In the top run-scorers list for the 13th edition of Indian Premier League currently, Kings XI Punjab have two entries in the top three: captain KL Rahul and his best mate, on and off the field, Mayank Agarwal.
In the top wicket-takers list, KXIP have Mohammed Shami placed at No 5 while Ravi Bishnoi has the joint-best returns for an uncapped player and is already a strong contender for walking away with the emerging player of the year award.
In Nicholas Pooran, they have arguably one of the best young T20 batsman in the world and he stands second in the list of six-hitters for the season, behind only Sanju Samson.
The fact that, despite all of the above, KXIP are last on the points table with five defeats in six matches is a damning indictment of how the players have not been able to collectively deliver in a match.
In Rahul’s first season as captain and Anil Kumble’s return to the league as a coach, it would be fair to say that the team looks lost for now.
The most obvious indication that a team is struggling to figure out their best combination is in the number of players they end up using over a season. Close to the halfway mark of this season, Punjab have already used 18 different players while at the other extreme, table-toppers Mumbai Indians have used just 12.
Number of players used by each team so far at IPL 2020:
Of course, as the cliche goes, winning teams are not changed often but even so, Punjab have chopped and changed way too much in the early stages, not just with their playing XIs but also with roles assigned to players.
Sheldon Cottrell and Jimmy Neesham, who do not boast the best of death bowling numbers, have been given crucial overs at the death that have cost them matches. In the last three outings, KXIP have walked out with three different wicket-keepers with Anil Kumble suggesting Rahul does not want to don the gloves anymore after the first couple of matches.
Off-spinner K Gowtham was handed the last over of the innings when Kieron Pollard and Hardik Pandya were in the mood for big hits. These are just some of the instances were the team’s think-tank has not come up with the best of tactics.
At the end of the match against fellow strugglers Chennai Super Kings, Rahul was seen having a long chat with MS Dhoni on the field. One can only wonder what was discussed, but if Rahul was seeking advice from one of the best leaders this tournament has seen, he would do well to quickly identify a core group of players and persist with them for a few matches on the trot.
Lack of wicket-takers
Between Rohit Sharma’s dismissal at the start of the 17th over in their fourth match and David Warner’s dismissal at start of the 16th over in their sixth match, KXIP bowled 36.4 overs without picking up a wicket. In the duration, they conceded 408 runs at a rate of more than 11 an over.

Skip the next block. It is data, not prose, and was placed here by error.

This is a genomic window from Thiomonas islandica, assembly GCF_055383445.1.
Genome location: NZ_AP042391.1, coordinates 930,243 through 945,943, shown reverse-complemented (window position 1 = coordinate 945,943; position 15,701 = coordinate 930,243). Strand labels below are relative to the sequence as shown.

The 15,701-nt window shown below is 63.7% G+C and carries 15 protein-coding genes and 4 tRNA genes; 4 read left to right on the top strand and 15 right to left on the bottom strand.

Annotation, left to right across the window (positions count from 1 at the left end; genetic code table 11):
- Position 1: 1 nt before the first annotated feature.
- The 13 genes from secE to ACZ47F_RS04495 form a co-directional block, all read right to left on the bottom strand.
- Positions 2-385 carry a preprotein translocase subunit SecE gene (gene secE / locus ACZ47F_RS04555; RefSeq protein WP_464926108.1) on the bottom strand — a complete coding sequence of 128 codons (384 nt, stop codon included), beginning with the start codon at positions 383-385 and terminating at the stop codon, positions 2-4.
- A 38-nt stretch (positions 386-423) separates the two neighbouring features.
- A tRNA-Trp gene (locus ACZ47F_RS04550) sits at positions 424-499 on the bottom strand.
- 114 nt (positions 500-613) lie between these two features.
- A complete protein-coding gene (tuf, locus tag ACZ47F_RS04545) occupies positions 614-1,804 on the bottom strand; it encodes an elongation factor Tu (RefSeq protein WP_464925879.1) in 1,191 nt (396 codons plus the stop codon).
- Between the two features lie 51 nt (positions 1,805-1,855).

Those are astonishing numbers and, without any caveats, prove how the KXIP bowlers have struggled in the last few matches.
Even when SRH lost a bunch of quick wickets at the end, the scoring rate did not exactly die down. From 160/0 at the end of 15 overs, SRH scored 41 in the last five and 26 in the last two. Rahul spoke about how the bowlers stepped up at the end to buck the trend of going for plenty at the death, but the standards of comparing are pretty low evidently.
With Mujeeb back in the line-up, as he should have been from the start, KXIP must hope for early wickets going forward in the tournament.
It is quite amazing that with three of their batsmen in such good form, KXIP have won just one match so far. Agarwal, Rahul and Pooran have looked in wonderful touch but none of them have been able to take their side past the finish line in the five matches that the team lost. Glenn Maxwell has not been able to live up to the X-factor reputation and in all likelihood, will make way for Chris Gayle when the West Indies legend is back fit and available for selection. In Sarfaraz Khan, they have a batsman who has been dropped without really given a good run in the side. And on Thursday, the team had Mujeeb ur Rehman batting at No 7 — resembling a line-up with five No 11 batsmen following their top six.
The one match that KXIP won, Rahul played arguably the best knock of the tournament so far, smashing an unbeaten 132* against RCB at a Strike Rate of 191.
It was, therefore, a bit to hear what he had to say after the defeat against SRH.
“Strike-rates are very, very overrated,” Rahul said after the game. “For me, it’s only about how I can win games for my team. And if on a certain day I think a strike-rate of 120 can win the game for my team, I will do that. This is how I bat and I would like to take responsibility as a leader. We all make mistakes, I’m not saying I have not made a few mistakes but you learn each day as a leader, as a batter.”
But by that same logic, isn’t it better for KXIP’s fortunes if their best batsman plays with the freedom that this format demands? How many matches will Rahul win for his team batting at, as he mentions, around a SR of 120? The T20 game has evolved beyond basic stat metrics for sure and a simplistic view of SR is perhaps not enough to analyse the game but surely some things in the game are simple even now? That a team’s top batsman, playing as an opener, should set the tone for the side rather than react and play catch-up?
It remains to be seen if the imminent return of Chris Gayle makes Rahul play more freely at the top, knowing there’s the reassurance of Agarwal and Pooran to come after them. But for all intents and purposes, this is a muddled approach to T20 batting that Rahul seems to be embracing at the moment and KXIP will only benefit if he snaps out of that.
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